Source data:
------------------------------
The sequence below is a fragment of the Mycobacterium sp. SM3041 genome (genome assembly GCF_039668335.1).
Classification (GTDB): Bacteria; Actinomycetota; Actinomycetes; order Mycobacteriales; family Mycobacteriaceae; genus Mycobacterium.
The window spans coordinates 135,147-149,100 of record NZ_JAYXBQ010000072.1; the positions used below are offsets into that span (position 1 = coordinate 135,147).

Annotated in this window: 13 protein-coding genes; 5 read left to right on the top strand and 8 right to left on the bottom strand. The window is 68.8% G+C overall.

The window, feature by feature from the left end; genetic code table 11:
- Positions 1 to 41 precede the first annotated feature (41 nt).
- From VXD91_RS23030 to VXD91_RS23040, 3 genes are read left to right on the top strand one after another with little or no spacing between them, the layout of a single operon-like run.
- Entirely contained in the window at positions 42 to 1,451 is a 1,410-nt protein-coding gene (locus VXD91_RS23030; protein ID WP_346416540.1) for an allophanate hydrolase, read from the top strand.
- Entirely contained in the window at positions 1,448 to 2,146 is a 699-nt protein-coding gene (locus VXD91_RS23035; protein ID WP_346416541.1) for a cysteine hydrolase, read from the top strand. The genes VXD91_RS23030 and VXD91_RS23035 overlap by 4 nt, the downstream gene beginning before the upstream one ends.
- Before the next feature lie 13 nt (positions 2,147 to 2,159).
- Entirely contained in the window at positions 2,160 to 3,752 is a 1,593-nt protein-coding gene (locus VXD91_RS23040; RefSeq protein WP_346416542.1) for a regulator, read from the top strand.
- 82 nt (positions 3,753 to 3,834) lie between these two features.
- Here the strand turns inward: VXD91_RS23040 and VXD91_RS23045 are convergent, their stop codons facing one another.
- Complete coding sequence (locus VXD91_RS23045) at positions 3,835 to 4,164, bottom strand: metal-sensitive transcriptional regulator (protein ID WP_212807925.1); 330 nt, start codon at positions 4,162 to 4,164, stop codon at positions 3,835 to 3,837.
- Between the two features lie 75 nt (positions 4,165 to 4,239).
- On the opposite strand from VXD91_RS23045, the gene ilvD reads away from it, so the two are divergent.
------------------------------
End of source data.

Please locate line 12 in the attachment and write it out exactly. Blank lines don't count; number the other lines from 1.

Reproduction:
- 82 nt (positions 3,753 to 3,834) lie between these two features.